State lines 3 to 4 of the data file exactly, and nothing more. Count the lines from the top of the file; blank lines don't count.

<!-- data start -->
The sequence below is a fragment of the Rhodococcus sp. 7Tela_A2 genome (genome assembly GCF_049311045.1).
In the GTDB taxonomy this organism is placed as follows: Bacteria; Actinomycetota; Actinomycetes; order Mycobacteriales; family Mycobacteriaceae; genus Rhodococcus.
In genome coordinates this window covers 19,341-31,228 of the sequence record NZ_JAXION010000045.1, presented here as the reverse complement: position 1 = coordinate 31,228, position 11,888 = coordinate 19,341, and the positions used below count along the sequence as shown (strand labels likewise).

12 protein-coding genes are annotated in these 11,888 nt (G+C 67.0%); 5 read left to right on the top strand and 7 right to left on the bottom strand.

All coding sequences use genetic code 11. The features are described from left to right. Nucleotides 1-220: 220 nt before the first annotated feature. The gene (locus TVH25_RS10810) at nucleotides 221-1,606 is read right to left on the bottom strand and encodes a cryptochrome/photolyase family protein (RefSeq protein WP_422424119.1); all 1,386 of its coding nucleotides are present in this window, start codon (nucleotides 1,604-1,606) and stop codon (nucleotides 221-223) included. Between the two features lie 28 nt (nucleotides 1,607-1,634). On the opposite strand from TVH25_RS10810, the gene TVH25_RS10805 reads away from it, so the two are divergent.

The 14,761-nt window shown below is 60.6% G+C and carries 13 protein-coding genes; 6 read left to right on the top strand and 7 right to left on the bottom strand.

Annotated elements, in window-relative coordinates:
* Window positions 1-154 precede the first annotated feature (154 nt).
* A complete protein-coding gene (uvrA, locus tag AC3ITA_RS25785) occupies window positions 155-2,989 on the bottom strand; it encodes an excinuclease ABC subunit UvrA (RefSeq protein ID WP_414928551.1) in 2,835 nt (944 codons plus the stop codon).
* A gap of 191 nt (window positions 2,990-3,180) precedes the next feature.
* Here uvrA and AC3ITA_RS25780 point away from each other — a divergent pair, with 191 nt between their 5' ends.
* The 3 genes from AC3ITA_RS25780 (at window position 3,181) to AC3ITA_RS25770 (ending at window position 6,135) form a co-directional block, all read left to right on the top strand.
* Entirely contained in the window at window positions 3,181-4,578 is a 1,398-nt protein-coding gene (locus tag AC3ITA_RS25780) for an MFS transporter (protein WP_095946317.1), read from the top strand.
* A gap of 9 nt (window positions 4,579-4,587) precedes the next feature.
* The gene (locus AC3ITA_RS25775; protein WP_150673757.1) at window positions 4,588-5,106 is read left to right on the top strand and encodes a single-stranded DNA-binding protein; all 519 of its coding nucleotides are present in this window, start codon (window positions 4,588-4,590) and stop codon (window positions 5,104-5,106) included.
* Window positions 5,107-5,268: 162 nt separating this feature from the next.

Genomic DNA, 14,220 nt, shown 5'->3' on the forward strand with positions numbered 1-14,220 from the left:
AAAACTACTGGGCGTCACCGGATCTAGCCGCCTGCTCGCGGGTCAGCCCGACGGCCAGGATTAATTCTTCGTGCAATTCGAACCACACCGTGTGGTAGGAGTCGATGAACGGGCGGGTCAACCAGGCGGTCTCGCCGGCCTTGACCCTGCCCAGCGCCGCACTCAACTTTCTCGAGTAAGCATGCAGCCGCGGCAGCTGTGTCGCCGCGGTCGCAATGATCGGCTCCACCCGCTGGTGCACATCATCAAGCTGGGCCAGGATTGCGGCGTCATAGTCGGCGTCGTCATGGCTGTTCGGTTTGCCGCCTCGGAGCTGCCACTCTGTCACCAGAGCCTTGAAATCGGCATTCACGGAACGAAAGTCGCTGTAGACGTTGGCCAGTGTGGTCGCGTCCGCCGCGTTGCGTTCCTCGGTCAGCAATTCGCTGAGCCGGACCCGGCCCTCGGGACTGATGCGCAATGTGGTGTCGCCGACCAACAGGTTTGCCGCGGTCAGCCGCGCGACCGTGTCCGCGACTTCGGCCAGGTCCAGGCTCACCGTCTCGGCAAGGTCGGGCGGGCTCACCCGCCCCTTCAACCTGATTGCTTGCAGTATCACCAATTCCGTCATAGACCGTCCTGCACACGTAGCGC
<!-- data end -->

In genome coordinates this window covers 19,341-31,228 of the sequence record NZ_JAXION010000045.1, presented here as the reverse complement: position 1 = coordinate 31,228, position 11,888 = coordinate 19,341, and the positions used below count along the sequence as shown (strand labels likewise).

12 protein-coding genes are annotated in these 11,888 nt (G+C 67.0%); 5 read left to right on the top strand and 7 right to left on the bottom strand.